Four Ways to Profit From the Country With the Smallest Stimulus Package

By Martin Hutchinson
Contributing Editor
Money Morning/The Money Map Report

Commentators are tripping over one another to declare this country or that country's stimulus package as a primary reason to pour money into its stock market. Yet if you look at the highly damaging long-term effects of such loose monetary and fiscal policies, an investor can come to only one conclusion: You should invest in the country with the smallest stimulus package.

Stimulus packages are all the rage right now. President-elect Barack Obama has promised an $800 billion package for the United States, which equates to nearly 7% of U.S. gross domestic product (GDP). And there are plenty of others:

  • Japan has a stimulus package of $720 billion - roughly 14% of GDP.
  • South Korea plans two stimulus packages - the larger of them "green" - totaling about $50 billion, or about 6% of GDP.
  • Great Britain is expected to inject about $177 billion into its economy, the equivalent of 8% of GDP.
  • France has a modest $40 billion stimulus package in place but that's on top of a $300 billion European Union (EU) stimulus package, so the total's about 3% of GDP.
  • China has announced a $586 billion stimulus - almost 20% of GDP - and now appears to have decided even that is too little.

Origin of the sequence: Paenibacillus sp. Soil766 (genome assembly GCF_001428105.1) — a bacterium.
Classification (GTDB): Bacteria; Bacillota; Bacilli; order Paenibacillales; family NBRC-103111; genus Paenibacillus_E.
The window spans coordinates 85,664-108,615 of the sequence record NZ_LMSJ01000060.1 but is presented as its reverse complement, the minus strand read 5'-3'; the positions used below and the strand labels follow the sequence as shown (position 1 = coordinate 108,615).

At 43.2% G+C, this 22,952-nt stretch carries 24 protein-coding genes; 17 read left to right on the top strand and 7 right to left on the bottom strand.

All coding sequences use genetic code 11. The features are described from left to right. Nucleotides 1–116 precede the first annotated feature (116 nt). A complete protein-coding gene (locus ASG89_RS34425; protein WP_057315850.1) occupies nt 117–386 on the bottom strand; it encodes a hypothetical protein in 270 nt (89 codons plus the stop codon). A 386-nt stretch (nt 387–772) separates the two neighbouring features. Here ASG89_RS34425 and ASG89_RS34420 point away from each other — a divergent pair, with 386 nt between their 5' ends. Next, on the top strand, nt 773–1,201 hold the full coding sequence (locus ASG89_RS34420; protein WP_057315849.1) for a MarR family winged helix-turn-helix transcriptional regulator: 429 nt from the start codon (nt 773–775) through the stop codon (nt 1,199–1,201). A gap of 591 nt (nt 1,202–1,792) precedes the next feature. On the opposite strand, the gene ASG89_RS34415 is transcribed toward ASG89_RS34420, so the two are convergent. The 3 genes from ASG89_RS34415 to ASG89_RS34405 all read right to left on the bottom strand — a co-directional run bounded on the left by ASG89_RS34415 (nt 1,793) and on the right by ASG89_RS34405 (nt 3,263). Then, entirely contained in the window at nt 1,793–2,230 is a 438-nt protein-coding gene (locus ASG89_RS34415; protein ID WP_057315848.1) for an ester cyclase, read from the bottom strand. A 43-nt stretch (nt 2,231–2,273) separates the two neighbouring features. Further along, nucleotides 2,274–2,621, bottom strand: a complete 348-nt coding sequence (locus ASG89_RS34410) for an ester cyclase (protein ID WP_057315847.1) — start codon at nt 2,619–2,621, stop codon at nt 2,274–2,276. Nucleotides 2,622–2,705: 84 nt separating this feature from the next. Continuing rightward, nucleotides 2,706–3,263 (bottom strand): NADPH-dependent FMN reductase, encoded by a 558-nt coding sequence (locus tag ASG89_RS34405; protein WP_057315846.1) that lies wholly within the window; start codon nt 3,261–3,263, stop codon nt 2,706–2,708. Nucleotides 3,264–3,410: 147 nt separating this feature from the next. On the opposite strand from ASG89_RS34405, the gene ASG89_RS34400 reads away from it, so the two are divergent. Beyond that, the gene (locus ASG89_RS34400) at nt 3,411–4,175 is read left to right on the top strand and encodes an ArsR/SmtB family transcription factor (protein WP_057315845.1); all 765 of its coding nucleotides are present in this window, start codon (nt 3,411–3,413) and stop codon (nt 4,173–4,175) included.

Then there's Germany. When the British stimulus was announced, Germany's finance minister, Peer Steinbruck, described it as "crass Keynesianism." Since then, he's been forced to back off that stance a bit: On Jan. 12, Germany announced a stimulus plan totaling $70 billion over two years.

Still, even that is only is a relatively modest 2% of GDP, and Germany's 2009 budget deficit - even with the stimulus - is projected to come in at less than 3% of GDP. That's far less of a deficit than the country faced during the 2001-2003 recession, and means that Germany enjoys one of the soundest fiscal positions of any country in the world.

Germany's short-term economic outlook is unexciting, as is currently the case for most countries. According to The Economist, the country's GDP is forecast to shrink by 1.4% in 2009, after actually advancing 1.0% in 2008. That's equal to the Euro zone average and equal to Japan, a bit less than the United States (projected at minus 1.2%), but better than Britain (minus 1.7%). But at a projected 1.0%, at least inflation at 1% is expected to be satisfactorily low.

Where Germany stands out, however, is when you look at its balance of payments, which is in surplus by $265 billion in the year to November 2008 - the equivalent of 6.6% of GDP. That immediately distinguishes it from the finance-based economies of the United States and Britain, both of which have perennial balance-of-payment deficits.

The most impressive thing about the German payments surplus is that it is achieved against a background of some of the highest wage rates in the world, very heavy tax and Social Security costs and a strong euro exchange rate. Even though it has among the world's highest labor costs, Germany also has among the world's highest labor skill levels, and those are more concentrated in manufacturing than in finance or business services, making the German economy less vulnerable to this finance-based recession or to erosion through globalization.

Like other countries, Germany will see its exports hit by this global recession, but it has the ability to grow domestic demand to compensate without affecting its budget or payments position.